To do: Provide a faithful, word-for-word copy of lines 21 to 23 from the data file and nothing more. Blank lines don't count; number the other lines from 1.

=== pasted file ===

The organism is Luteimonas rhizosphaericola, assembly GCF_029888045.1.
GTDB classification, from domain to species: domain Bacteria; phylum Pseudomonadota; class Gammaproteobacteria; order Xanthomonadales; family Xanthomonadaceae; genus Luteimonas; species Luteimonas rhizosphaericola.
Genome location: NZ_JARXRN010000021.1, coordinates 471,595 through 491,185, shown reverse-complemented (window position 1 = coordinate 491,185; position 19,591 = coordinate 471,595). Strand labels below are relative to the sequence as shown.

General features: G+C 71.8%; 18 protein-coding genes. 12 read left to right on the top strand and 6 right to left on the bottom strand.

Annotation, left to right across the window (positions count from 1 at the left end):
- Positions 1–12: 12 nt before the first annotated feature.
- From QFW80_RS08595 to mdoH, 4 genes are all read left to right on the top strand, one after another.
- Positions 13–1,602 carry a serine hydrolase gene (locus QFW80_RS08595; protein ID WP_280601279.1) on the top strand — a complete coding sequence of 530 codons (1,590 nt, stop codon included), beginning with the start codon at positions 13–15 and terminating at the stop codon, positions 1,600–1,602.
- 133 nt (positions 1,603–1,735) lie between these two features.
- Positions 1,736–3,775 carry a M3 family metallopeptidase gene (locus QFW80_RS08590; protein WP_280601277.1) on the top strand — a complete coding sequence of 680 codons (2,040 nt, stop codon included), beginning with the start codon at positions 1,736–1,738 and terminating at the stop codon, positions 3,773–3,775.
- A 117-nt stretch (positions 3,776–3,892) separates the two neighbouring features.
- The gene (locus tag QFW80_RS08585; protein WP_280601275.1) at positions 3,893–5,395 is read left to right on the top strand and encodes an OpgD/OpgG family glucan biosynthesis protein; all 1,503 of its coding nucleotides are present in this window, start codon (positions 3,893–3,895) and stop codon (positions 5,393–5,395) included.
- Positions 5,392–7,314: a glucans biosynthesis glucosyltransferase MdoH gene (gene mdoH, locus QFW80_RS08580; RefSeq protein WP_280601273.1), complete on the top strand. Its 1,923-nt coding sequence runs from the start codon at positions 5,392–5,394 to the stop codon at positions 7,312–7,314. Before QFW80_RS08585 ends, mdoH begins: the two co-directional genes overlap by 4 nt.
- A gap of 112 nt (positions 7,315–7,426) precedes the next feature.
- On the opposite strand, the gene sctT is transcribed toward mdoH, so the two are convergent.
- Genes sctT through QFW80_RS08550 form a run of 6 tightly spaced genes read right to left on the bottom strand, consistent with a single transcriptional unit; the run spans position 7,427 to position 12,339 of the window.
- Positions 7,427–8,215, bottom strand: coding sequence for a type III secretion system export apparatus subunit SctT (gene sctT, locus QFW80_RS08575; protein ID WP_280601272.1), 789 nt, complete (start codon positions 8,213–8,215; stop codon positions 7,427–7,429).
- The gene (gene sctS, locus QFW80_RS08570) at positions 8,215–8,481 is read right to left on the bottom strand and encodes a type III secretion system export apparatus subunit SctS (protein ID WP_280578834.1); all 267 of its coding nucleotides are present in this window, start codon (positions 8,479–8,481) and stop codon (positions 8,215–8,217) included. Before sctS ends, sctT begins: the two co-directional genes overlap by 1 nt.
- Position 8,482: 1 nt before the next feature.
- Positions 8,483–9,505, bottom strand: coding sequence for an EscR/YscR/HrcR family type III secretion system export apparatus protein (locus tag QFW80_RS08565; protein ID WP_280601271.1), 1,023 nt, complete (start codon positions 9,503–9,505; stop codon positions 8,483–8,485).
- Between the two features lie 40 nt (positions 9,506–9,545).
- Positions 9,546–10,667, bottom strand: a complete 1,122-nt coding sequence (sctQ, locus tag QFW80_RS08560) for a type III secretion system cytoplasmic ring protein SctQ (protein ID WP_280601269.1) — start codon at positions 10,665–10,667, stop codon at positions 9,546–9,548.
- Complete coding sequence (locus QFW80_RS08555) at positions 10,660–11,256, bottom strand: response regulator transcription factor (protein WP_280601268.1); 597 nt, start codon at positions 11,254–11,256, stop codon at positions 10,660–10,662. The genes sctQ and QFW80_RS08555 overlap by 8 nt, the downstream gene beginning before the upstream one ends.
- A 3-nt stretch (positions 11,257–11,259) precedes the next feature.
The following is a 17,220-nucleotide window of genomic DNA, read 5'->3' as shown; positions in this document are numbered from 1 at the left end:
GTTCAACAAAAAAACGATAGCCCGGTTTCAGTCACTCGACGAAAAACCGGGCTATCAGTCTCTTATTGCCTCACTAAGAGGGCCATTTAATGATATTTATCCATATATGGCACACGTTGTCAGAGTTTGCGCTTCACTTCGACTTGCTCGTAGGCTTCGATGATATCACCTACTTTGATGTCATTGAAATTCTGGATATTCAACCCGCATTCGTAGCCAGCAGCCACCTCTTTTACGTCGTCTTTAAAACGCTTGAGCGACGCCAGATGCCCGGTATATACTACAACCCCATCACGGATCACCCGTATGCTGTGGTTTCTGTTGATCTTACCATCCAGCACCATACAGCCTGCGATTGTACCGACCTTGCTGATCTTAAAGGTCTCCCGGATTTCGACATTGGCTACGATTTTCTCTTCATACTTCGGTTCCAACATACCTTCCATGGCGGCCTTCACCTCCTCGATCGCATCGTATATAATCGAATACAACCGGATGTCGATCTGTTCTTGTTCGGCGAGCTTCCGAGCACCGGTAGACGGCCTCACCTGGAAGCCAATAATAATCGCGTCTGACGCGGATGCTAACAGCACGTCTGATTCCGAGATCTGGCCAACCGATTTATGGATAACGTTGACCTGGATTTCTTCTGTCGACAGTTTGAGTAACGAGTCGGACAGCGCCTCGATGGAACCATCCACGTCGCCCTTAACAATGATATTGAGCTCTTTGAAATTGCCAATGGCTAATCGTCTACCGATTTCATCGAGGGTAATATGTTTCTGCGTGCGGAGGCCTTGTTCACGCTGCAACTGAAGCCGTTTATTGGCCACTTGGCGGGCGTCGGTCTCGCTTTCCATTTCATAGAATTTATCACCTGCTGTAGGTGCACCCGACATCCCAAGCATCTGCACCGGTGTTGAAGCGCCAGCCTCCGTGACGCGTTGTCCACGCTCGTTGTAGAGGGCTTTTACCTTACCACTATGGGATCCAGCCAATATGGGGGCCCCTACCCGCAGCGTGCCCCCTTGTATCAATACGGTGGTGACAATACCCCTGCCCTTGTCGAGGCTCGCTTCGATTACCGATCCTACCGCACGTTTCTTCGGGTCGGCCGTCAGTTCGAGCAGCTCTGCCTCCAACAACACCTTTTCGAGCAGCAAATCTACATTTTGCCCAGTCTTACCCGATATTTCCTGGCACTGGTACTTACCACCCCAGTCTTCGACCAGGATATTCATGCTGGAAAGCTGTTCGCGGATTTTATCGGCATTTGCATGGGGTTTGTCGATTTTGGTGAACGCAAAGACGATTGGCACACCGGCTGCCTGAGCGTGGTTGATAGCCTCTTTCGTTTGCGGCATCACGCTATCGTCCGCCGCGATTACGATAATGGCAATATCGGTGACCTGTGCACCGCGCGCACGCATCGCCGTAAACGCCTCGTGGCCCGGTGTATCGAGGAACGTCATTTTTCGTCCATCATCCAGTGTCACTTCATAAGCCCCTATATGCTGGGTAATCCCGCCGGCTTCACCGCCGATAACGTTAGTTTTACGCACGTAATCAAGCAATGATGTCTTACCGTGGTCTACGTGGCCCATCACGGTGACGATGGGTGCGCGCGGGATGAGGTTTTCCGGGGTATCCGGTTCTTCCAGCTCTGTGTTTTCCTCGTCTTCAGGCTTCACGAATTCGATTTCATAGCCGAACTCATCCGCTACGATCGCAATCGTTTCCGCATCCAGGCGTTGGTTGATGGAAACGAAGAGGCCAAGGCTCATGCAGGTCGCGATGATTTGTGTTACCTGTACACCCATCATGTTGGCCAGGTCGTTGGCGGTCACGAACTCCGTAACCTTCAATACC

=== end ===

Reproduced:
- Between the two features lie 40 nt (positions 9,506–9,545).
- Positions 9,546–10,667, bottom strand: a complete 1,122-nt coding sequence (sctQ, locus tag QFW80_RS08560) for a type III secretion system cytoplasmic ring protein SctQ (protein ID WP_280601269.1) — start codon at positions 10,665–10,667, stop codon at positions 9,546–9,548.
- Complete coding sequence (locus QFW80_RS08555) at positions 10,660–11,256, bottom strand: response regulator transcription factor (protein WP_280601268.1); 597 nt, start codon at positions 11,254–11,256, stop codon at positions 10,660–10,662. The genes sctQ and QFW80_RS08555 overlap by 8 nt, the downstream gene beginning before the upstream one ends.